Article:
Before we get into the actual lessons that were learned from the journey, we’ll take a brief look at how I make.
Income stream one — Medium:
Now I’m not going to go too much into this.
You’ve read so many articles about how to make money on Medium.
I’ve read so many articles about how to make money on Medium.
Let’s just both agree that you can make money on Medium.
I’m not going to lie and the bulk of my monthly take-home comes from Medium.
However — I do want to emphasize how important it is, if you want to make money here, that you write:
- For an audience (you write for specific topics and niche-specific)
- To solve that audience’s problems (your readers are always asking themselves, “What’s in it for me?” You should address that question with every article).
I make currently, looking at Q3 of 2020 — I can generate anywhere between $4,000-$6,000 straight from my Medium articles. It depends on the amount of content I can put out and the reception and posting with the publications I work with. Generally — I will write four 2,000–3,000-word articles a week. I personally find that you can provide more value to your audience with detail and the algorithm of Medium is putting more an emphasis on read time over just views.
I would recommend you consider your audience above all when thinking about your articles — one of the fatal flaws of this space is making the article for you and not the reader.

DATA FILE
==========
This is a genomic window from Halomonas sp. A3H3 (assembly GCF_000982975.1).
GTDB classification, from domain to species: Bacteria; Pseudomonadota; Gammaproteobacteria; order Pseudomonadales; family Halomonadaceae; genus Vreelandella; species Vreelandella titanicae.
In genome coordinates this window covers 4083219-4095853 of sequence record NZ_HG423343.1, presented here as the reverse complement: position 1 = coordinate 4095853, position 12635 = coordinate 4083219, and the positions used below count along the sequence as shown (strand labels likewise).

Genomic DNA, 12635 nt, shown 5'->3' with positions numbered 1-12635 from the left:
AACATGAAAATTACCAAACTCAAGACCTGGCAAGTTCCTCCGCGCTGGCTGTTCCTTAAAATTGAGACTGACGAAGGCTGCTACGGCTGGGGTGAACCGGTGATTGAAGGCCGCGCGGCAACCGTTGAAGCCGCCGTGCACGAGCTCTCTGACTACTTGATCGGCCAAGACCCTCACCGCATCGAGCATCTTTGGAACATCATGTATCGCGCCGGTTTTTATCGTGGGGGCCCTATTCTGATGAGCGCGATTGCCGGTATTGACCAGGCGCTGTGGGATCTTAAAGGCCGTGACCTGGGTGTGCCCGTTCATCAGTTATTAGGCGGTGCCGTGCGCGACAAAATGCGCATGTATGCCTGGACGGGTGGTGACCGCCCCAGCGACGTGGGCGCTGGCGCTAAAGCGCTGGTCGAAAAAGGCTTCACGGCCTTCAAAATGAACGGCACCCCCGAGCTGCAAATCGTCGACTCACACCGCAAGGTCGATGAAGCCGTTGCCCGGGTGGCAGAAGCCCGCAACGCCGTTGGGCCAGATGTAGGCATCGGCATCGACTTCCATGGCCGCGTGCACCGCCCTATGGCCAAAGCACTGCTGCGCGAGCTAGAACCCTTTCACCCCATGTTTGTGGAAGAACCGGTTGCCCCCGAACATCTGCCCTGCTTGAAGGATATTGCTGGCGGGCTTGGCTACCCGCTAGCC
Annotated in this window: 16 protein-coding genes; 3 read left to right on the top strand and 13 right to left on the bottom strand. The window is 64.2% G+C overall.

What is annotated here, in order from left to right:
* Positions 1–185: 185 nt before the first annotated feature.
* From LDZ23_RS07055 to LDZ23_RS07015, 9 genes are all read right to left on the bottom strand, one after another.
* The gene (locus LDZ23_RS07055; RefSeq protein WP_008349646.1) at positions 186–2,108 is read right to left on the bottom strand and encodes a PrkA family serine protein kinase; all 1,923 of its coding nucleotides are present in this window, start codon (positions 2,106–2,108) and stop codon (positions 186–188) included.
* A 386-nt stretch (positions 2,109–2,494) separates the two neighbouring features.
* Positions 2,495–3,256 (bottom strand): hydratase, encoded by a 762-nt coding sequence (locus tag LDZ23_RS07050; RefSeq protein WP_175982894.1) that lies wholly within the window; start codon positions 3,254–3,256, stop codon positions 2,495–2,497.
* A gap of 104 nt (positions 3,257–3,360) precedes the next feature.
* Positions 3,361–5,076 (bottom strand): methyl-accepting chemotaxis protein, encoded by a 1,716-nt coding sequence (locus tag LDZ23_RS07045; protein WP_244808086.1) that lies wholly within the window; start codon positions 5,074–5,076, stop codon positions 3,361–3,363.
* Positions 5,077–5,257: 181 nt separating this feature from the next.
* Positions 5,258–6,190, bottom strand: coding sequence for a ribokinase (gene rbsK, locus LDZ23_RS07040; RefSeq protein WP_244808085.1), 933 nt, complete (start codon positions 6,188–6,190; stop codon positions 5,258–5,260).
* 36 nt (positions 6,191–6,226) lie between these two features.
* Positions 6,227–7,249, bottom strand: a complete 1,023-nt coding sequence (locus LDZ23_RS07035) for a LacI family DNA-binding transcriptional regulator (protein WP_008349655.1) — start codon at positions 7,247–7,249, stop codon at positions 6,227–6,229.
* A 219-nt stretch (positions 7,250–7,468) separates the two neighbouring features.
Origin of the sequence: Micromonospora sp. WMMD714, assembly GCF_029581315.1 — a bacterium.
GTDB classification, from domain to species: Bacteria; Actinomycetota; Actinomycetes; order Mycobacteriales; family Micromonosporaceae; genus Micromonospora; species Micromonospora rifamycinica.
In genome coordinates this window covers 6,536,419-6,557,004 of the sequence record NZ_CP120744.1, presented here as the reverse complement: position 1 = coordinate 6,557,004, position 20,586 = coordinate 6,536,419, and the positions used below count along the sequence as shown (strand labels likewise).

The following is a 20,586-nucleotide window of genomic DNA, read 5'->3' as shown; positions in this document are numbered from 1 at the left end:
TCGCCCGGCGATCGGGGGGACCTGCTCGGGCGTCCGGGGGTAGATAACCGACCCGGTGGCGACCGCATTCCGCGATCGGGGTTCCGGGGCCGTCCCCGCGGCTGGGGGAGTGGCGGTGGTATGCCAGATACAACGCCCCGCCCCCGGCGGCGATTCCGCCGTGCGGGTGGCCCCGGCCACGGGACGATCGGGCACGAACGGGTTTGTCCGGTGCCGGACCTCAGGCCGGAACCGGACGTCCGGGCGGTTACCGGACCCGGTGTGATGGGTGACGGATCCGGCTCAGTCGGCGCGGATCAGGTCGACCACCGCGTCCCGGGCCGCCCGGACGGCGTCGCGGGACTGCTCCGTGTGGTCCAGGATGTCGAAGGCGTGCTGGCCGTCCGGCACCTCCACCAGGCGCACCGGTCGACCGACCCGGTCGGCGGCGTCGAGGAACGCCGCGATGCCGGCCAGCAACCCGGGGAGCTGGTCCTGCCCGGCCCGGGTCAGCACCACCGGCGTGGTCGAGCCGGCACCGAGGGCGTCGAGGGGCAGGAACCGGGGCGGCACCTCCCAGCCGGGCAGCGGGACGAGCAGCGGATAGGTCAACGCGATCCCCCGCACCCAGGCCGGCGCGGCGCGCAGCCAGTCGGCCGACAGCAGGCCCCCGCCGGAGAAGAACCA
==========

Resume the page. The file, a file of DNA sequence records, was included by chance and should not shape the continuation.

Income stream two: sale of digital products
In this section, we’re going to get a bit more transparent and dig a little deeper.
If you’ve read anything that I write, you know I swear by the email list.
I always think that at a moment’s notice, there’s going to be a change in an algorithm or something is going to get pulled from under me and I’m going to lose the cash cow that is Medium.
A safeguard to that is your email list and proprietary digital products.
I sell both an ebook as well as an online course. These two products are priced as follows:
I get sales from both of them.
How do I do that?
I have follow up email sequences with my audience that “pitch” the products because I know I’ve created something of value and the new subscriber will find its value as well.
It’s a symbiotic relationship.
I’m an [self-proclaimed] Internet Cowboy — I’ll go into the Wild, Wild, West with my keyboard six-shooter and wrangle those pesky writing, digital marketing and general money-making questions for the damsels back in the saloon.
With the sale of my digital products, I use both Stripe and PayPal for my payments.
I know there are a lot of the 60 million unique monthly users of Medium that can’t use Stripe due to nation-imposed restrictions of the platform. I want to include PayPal here in hopes that you do have access to that platform. Below you will see figures 2.1 and 2.2 noting earnings of the last 30 days (August 16 — September 16, 2020).
And here is Stripe:
Now I want you to notice — these aren’t the same payments and I’ve just doubled them.
Some individuals choose to use Stripe when making their payment and some PayPal. If you’re going to sell proprietary digital products, I highly recommend you go with both payments processors (if applicable) so you can make the customer buying experience as seamless as possible for your customers.
We can see if we add these two figures that we are north of $3,000 in the last 30 days in digital product sales alone.
Now that we’ve broken down the two income streams, let’s take a look at the lessons that were acquired in order to get here.